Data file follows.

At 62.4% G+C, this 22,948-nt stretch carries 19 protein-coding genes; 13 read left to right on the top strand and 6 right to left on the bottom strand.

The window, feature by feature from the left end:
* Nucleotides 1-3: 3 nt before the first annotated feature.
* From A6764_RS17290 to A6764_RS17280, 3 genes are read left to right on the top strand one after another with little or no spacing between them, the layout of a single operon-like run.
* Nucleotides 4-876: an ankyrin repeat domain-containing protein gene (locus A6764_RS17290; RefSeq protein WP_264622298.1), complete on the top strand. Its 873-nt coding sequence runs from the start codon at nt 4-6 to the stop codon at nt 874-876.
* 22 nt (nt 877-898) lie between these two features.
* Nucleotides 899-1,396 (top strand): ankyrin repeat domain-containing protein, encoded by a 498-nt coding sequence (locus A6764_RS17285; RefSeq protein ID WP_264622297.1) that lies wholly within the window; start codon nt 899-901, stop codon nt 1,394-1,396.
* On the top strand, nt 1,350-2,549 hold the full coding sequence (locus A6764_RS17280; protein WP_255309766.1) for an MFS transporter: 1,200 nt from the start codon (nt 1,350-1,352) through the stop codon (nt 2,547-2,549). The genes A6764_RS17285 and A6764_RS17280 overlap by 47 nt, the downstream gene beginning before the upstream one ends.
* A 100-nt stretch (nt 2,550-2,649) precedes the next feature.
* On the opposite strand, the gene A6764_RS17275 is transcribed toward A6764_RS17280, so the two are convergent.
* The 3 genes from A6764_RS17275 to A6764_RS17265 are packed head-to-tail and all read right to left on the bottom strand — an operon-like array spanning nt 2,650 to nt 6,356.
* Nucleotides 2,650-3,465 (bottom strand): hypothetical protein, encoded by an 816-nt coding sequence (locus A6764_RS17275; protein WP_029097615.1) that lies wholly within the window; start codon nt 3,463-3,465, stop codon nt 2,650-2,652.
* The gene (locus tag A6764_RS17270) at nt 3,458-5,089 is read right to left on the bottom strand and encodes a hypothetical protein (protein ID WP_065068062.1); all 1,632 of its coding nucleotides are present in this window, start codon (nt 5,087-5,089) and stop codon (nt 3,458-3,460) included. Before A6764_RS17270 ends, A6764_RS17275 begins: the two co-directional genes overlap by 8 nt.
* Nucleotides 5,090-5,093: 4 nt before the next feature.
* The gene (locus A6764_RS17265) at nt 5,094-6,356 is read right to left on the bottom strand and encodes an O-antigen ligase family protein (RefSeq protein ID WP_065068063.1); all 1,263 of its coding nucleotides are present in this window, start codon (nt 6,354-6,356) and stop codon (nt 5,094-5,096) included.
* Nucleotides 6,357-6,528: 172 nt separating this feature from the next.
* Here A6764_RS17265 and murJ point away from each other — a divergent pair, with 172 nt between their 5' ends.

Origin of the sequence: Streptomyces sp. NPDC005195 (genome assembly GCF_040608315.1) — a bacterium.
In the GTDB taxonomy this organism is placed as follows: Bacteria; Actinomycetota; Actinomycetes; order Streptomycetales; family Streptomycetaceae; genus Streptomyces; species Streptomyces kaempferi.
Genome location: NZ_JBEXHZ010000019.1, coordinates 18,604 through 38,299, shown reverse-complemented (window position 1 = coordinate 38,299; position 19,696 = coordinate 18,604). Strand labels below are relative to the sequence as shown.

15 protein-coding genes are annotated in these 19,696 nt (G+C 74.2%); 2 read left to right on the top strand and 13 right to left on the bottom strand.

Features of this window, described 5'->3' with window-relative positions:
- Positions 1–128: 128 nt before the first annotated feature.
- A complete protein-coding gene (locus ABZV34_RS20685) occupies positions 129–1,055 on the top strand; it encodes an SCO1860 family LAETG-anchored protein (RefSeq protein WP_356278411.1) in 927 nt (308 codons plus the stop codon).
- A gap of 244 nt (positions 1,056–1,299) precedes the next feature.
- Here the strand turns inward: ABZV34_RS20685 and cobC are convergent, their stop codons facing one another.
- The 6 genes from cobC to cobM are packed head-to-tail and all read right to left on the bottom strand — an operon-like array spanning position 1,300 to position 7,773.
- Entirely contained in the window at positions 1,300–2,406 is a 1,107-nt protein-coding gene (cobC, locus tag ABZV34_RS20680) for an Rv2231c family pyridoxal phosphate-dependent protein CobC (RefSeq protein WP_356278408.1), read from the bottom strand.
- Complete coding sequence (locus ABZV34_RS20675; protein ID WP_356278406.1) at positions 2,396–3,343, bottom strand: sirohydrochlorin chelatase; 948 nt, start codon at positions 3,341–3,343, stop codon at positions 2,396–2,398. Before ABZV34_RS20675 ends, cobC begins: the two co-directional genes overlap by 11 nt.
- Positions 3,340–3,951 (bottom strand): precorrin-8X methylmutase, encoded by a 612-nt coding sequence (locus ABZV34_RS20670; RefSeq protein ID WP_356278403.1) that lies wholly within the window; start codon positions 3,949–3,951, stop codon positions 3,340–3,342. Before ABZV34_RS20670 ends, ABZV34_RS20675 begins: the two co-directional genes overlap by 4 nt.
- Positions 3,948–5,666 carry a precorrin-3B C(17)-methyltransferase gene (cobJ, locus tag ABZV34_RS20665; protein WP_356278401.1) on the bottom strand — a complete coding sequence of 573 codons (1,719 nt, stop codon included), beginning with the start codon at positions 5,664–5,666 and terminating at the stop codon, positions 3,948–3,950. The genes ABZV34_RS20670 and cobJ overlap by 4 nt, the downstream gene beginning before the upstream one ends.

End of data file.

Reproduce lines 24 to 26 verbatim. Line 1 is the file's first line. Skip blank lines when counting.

- A complete protein-coding gene (locus ABZV34_RS20685) occupies positions 129–1,055 on the top strand; it encodes an SCO1860 family LAETG-anchored protein (RefSeq protein WP_356278411.1) in 927 nt (308 codons plus the stop codon).
- A gap of 244 nt (positions 1,056–1,299) precedes the next feature.
- Here the strand turns inward: ABZV34_RS20685 and cobC are convergent, their stop codons facing one another.